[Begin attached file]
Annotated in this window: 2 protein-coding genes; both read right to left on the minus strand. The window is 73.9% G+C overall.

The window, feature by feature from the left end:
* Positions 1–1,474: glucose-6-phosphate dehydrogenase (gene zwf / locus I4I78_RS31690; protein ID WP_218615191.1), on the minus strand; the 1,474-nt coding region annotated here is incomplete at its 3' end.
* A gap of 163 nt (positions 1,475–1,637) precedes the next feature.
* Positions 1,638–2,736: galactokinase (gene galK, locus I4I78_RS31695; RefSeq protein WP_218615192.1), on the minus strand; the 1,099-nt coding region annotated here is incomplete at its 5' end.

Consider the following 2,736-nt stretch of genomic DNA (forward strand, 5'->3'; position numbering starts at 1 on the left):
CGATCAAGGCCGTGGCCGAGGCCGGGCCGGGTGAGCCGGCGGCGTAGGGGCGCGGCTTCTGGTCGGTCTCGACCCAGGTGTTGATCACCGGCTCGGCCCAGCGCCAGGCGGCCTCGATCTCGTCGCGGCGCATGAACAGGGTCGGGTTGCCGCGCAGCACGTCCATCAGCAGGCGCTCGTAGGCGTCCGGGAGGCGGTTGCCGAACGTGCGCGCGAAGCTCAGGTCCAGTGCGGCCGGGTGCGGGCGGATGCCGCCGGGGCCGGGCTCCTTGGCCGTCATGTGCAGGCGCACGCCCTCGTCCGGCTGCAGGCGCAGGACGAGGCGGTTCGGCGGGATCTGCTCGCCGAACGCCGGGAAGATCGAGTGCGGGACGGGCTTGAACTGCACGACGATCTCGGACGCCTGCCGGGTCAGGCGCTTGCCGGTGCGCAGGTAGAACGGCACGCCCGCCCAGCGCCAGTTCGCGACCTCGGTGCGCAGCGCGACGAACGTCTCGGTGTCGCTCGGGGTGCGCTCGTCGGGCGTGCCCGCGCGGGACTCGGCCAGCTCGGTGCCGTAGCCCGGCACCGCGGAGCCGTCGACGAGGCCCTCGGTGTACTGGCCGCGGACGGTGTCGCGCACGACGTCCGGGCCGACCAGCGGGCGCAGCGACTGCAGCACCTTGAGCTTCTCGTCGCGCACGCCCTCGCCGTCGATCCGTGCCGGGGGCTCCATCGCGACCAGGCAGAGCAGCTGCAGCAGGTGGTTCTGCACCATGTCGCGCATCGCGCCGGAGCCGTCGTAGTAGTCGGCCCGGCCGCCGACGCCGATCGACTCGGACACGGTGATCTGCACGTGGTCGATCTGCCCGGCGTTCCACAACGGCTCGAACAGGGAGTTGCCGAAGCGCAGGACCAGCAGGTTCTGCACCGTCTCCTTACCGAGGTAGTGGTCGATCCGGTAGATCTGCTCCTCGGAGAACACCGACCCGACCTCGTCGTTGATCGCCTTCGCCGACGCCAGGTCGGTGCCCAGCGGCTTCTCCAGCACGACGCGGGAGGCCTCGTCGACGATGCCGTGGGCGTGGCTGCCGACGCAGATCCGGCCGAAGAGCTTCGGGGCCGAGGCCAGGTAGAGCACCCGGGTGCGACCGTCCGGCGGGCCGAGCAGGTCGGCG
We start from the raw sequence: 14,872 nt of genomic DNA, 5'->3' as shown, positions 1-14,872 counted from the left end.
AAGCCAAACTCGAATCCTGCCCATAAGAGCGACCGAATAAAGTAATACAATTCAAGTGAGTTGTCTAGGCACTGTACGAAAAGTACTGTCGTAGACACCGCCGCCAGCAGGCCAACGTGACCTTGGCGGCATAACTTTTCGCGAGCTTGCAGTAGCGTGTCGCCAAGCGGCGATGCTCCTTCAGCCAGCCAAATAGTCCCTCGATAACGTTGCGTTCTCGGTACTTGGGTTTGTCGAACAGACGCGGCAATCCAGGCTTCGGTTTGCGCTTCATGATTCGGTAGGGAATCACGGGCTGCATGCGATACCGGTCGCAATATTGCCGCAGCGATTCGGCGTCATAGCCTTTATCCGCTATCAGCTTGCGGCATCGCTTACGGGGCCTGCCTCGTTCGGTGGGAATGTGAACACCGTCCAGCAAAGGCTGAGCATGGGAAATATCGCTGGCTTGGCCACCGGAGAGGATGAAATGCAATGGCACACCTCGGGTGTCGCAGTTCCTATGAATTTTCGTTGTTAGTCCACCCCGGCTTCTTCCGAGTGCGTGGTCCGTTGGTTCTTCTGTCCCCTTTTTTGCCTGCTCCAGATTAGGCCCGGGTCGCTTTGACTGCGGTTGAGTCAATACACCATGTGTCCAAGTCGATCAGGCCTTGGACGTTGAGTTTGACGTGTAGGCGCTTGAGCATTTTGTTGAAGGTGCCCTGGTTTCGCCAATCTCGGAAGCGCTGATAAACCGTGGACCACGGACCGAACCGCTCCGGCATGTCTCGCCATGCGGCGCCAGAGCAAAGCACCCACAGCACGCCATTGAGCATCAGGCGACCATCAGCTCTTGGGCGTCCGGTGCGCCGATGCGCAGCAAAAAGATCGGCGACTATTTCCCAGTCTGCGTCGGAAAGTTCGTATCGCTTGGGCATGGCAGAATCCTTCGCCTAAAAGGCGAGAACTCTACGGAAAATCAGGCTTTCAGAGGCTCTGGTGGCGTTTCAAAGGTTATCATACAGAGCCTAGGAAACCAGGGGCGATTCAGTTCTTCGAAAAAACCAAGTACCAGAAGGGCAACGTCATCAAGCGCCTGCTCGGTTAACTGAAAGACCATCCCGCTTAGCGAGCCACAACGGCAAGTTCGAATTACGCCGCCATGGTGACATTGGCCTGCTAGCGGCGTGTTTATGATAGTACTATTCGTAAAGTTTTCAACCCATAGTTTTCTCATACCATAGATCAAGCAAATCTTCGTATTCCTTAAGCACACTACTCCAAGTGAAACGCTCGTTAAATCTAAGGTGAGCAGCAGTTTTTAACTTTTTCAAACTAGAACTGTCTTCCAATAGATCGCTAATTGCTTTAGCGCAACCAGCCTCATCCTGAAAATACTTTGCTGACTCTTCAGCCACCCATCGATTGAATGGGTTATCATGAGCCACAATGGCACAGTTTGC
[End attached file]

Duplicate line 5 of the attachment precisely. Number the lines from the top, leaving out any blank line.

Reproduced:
* Positions 1,638–2,736: galactokinase (gene galK, locus I4I78_RS31695; RefSeq protein WP_218615192.1), on the minus strand; the 1,099-nt coding region annotated here is incomplete at its 5' end.